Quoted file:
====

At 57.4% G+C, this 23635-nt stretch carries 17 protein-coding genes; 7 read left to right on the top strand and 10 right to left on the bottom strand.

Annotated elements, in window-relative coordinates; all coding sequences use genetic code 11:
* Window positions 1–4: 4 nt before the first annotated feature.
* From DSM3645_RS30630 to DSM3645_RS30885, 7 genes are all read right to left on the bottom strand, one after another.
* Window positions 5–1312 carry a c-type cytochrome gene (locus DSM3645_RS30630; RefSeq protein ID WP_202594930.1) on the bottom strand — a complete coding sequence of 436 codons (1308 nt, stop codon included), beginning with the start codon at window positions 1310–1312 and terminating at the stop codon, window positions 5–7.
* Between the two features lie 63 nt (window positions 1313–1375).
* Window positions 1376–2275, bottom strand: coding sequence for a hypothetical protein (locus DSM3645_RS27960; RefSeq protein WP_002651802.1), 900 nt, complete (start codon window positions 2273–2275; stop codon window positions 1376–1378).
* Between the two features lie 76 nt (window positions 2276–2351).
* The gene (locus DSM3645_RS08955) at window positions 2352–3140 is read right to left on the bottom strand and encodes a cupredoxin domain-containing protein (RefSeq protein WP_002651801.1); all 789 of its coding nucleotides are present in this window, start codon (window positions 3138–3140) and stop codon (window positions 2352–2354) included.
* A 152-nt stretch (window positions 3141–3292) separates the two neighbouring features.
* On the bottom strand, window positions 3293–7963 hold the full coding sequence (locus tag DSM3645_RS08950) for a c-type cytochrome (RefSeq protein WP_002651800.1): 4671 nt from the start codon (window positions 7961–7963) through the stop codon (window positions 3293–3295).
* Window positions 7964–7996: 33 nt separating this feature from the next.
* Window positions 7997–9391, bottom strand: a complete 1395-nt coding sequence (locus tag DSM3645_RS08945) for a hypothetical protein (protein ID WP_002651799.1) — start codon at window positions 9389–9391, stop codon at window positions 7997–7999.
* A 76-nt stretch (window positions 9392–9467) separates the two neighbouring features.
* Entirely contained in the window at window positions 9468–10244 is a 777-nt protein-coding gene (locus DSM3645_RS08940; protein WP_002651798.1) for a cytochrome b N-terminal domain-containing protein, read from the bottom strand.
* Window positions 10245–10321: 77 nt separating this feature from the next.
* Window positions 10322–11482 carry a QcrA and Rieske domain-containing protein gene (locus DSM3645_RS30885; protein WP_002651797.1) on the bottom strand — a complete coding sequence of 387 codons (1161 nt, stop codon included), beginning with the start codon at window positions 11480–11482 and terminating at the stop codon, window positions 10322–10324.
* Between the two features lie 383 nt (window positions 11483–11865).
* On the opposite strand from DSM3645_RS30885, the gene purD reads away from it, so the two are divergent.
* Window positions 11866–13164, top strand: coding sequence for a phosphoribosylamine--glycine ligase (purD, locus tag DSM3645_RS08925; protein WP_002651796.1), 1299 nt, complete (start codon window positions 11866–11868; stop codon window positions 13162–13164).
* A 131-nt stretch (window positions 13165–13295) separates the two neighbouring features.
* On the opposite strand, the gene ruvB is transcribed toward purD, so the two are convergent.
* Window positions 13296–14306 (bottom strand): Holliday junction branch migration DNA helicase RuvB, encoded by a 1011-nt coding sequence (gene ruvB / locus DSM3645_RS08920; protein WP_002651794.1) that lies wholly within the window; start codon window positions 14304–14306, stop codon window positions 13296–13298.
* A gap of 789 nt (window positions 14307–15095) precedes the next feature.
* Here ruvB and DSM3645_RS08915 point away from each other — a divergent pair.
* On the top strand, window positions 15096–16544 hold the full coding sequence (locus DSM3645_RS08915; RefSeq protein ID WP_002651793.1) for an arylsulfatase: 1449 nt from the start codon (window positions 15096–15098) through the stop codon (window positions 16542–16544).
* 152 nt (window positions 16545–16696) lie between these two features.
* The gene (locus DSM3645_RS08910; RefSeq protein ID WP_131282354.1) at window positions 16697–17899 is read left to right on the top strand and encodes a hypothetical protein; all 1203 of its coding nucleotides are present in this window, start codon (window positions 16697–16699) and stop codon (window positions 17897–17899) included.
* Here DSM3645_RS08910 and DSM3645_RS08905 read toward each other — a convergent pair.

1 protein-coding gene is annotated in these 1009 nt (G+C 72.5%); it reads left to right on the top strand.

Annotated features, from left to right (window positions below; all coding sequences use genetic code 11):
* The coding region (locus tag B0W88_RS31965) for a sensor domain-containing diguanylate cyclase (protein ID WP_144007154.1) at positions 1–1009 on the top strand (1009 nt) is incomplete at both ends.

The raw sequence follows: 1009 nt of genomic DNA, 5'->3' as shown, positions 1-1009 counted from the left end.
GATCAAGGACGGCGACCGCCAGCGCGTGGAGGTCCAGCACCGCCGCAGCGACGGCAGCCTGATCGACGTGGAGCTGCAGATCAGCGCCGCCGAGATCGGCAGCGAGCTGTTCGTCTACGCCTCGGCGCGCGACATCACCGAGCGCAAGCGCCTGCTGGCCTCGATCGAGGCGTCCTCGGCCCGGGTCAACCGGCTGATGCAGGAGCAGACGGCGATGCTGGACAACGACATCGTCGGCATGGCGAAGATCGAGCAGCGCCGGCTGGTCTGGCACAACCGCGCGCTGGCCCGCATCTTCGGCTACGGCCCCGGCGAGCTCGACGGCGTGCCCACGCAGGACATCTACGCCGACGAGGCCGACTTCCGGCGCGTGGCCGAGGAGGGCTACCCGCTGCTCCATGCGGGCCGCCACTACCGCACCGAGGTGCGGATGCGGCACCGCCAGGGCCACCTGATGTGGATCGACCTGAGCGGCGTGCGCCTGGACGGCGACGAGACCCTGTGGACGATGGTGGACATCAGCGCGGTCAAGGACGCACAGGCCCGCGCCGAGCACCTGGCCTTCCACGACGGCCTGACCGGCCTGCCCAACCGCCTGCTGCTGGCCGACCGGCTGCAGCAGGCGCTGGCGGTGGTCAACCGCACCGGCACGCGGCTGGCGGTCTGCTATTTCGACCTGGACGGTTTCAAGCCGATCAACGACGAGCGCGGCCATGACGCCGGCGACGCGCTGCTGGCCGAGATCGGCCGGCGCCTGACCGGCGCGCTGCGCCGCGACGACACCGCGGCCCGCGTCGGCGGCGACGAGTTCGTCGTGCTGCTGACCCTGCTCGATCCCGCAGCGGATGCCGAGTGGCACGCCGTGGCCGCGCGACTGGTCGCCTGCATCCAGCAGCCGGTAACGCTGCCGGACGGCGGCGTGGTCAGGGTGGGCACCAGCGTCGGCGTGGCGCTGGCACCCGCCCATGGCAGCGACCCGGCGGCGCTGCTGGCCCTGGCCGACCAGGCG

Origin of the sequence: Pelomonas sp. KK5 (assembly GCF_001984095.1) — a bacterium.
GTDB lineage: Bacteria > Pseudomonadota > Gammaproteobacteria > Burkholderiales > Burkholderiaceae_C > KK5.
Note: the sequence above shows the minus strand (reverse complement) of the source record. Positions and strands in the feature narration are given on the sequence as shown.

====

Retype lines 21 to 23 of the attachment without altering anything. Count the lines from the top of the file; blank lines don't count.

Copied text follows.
* A 131-nt stretch (window positions 13165–13295) separates the two neighbouring features.
* On the opposite strand, the gene ruvB is transcribed toward purD, so the two are convergent.
* Window positions 13296–14306 (bottom strand): Holliday junction branch migration DNA helicase RuvB, encoded by a 1011-nt coding sequence (gene ruvB / locus DSM3645_RS08920; protein WP_002651794.1) that lies wholly within the window; start codon window positions 14304–14306, stop codon window positions 13296–13298.